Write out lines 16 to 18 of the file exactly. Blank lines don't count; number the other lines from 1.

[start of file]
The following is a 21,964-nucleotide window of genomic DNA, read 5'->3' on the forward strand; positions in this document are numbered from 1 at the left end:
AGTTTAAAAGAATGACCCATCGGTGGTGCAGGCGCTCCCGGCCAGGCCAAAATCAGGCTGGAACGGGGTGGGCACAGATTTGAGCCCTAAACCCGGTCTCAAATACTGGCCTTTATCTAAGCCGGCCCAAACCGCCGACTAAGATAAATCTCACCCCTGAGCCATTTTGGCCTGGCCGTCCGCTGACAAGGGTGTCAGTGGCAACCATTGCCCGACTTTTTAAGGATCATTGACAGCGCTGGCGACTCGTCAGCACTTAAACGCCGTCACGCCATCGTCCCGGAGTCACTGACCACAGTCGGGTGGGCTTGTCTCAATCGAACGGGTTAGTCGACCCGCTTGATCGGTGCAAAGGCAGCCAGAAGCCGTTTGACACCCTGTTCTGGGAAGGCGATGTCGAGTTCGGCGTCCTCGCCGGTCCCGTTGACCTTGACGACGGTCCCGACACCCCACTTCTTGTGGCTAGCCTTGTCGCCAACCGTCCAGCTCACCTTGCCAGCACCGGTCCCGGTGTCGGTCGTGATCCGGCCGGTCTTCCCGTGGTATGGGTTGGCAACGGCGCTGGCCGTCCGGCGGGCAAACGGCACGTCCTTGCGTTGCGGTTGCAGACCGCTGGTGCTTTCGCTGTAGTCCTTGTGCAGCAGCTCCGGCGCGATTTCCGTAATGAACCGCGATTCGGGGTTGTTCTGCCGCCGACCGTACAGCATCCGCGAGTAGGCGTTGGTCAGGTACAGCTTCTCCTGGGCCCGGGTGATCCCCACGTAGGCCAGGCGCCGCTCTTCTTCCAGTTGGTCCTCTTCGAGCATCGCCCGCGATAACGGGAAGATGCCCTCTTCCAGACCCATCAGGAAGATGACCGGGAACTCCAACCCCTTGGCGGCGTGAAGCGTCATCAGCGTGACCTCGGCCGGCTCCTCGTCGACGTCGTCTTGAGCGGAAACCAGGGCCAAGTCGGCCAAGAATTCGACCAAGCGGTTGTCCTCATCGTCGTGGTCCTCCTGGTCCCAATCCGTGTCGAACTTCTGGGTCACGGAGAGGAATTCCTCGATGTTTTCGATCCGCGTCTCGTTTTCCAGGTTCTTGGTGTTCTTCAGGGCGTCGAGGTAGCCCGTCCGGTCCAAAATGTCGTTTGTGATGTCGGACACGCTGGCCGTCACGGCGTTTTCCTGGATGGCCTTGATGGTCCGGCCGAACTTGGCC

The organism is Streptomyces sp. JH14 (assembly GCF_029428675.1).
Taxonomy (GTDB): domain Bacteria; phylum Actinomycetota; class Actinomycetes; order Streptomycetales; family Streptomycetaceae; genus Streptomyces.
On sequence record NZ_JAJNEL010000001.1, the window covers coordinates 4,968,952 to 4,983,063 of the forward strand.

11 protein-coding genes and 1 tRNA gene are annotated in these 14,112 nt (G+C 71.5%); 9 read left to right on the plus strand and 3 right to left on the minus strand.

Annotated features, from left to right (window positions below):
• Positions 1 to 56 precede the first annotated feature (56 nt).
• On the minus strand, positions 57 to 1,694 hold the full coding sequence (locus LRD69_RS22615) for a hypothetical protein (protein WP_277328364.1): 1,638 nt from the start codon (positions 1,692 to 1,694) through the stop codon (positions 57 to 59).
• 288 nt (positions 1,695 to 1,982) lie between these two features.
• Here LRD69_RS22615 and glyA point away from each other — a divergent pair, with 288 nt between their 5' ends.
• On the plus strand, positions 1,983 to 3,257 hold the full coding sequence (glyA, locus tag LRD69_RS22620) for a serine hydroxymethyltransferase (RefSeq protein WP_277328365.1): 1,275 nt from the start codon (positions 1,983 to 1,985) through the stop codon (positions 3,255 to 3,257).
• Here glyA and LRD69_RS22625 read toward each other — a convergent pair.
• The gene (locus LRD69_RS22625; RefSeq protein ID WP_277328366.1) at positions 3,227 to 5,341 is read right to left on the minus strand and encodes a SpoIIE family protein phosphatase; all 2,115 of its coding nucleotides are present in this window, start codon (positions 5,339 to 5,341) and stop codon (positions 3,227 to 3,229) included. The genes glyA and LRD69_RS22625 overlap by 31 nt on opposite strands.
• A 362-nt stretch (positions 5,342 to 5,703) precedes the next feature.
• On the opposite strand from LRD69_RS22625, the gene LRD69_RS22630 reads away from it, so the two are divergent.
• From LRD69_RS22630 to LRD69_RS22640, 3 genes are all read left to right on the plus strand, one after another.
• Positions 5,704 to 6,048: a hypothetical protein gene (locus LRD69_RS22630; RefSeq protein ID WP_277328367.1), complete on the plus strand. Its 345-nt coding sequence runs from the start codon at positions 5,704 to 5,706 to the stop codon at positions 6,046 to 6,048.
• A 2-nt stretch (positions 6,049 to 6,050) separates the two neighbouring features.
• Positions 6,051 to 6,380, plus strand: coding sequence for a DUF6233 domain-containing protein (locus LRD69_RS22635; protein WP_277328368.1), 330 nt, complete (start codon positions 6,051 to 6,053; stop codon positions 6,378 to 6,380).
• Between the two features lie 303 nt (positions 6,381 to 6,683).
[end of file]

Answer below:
• On the opposite strand from LRD69_RS22625, the gene LRD69_RS22630 reads away from it, so the two are divergent.
• From LRD69_RS22630 to LRD69_RS22640, 3 genes are all read left to right on the plus strand, one after another.
• Positions 5,704 to 6,048: a hypothetical protein gene (locus LRD69_RS22630; RefSeq protein ID WP_277328367.1), complete on the plus strand. Its 345-nt coding sequence runs from the start codon at positions 5,704 to 5,706 to the stop codon at positions 6,046 to 6,048.